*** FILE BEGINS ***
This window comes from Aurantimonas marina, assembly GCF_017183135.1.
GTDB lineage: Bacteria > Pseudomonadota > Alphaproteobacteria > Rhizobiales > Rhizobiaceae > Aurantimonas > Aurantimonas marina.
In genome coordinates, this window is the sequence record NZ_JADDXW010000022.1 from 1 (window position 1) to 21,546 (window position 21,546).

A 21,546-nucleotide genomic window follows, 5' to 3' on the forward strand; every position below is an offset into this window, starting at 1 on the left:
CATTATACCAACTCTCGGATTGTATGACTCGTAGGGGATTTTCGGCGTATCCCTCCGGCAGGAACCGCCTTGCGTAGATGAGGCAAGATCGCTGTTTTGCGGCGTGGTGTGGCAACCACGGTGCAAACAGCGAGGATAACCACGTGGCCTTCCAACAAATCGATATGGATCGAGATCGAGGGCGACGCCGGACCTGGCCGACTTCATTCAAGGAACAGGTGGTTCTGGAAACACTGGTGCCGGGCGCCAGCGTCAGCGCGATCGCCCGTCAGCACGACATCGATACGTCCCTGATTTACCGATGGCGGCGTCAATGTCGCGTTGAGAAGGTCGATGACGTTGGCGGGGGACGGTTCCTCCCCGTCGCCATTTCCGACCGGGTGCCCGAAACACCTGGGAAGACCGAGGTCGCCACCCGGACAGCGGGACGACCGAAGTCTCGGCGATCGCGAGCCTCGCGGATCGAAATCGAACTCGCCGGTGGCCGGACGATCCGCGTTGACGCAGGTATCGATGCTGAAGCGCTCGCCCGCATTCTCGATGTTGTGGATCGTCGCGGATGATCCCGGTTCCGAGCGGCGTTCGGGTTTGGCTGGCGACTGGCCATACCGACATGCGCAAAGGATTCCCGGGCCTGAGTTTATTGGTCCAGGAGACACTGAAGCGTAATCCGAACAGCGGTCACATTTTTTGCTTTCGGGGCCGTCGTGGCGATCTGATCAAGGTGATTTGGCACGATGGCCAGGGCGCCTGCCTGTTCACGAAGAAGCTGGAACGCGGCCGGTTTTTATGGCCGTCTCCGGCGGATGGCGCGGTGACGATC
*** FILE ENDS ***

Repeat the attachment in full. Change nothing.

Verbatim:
This window comes from Aurantimonas marina, assembly GCF_017183135.1.
GTDB lineage: Bacteria > Pseudomonadota > Alphaproteobacteria > Rhizobiales > Rhizobiaceae > Aurantimonas > Aurantimonas marina.
In genome coordinates, this window is the sequence record NZ_JADDXW010000022.1 from 1 (window position 1) to 21,546 (window position 21,546).

A 21,546-nucleotide genomic window follows, 5' to 3' on the forward strand; every position below is an offset into this window, starting at 1 on the left:
CATTATACCAACTCTCGGATTGTATGACTCGTAGGGGATTTTCGGCGTATCCCTCCGGCAGGAACCGCCTTGCGTAGATGAGGCAAGATCGCTGTTTTGCGGCGTGGTGTGGCAACCACGGTGCAAACAGCGAGGATAACCACGTGGCCTTCCAACAAATCGATATGGATCGAGATCGAGGGCGACGCCGGACCTGGCCGACTTCATTCAAGGAACAGGTGGTTCTGGAAACACTGGTGCCGGGCGCCAGCGTCAGCGCGATCGCCCGTCAGCACGACATCGATACGTCCCTGATTTACCGATGGCGGCGTCAATGTCGCGTTGAGAAGGTCGATGACGTTGGCGGGGGACGGTTCCTCCCCGTCGCCATTTCCGACCGGGTGCCCGAAACACCTGGGAAGACCGAGGTCGCCACCCGGACAGCGGGACGACCGAAGTCTCGGCGATCGCGAGCCTCGCGGATCGAAATCGAACTCGCCGGTGGCCGGACGATCCGCGTTGACGCAGGTATCGATGCTGAAGCGCTCGCCCGCATTCTCGATGTTGTGGATCGTCGCGGATGATCCCGGTTCCGAGCGGCGTTCGGGTTTGGCTGGCGACTGGCCATACCGACATGCGCAAAGGATTCCCGGGCCTGAGTTTATTGGTCCAGGAGACACTGAAGCGTAATCCGAACAGCGGTCACATTTTTTGCTTTCGGGGCCGTCGTGGCGATCTGATCAAGGTGATTTGGCACGATGGCCAGGGCGCCTGCCTGTTCACGAAGAAGCTGGAACGCGGCCGGTTTTTATGGCCGTCTCCGGCGGATGGCGCGGTGACGATC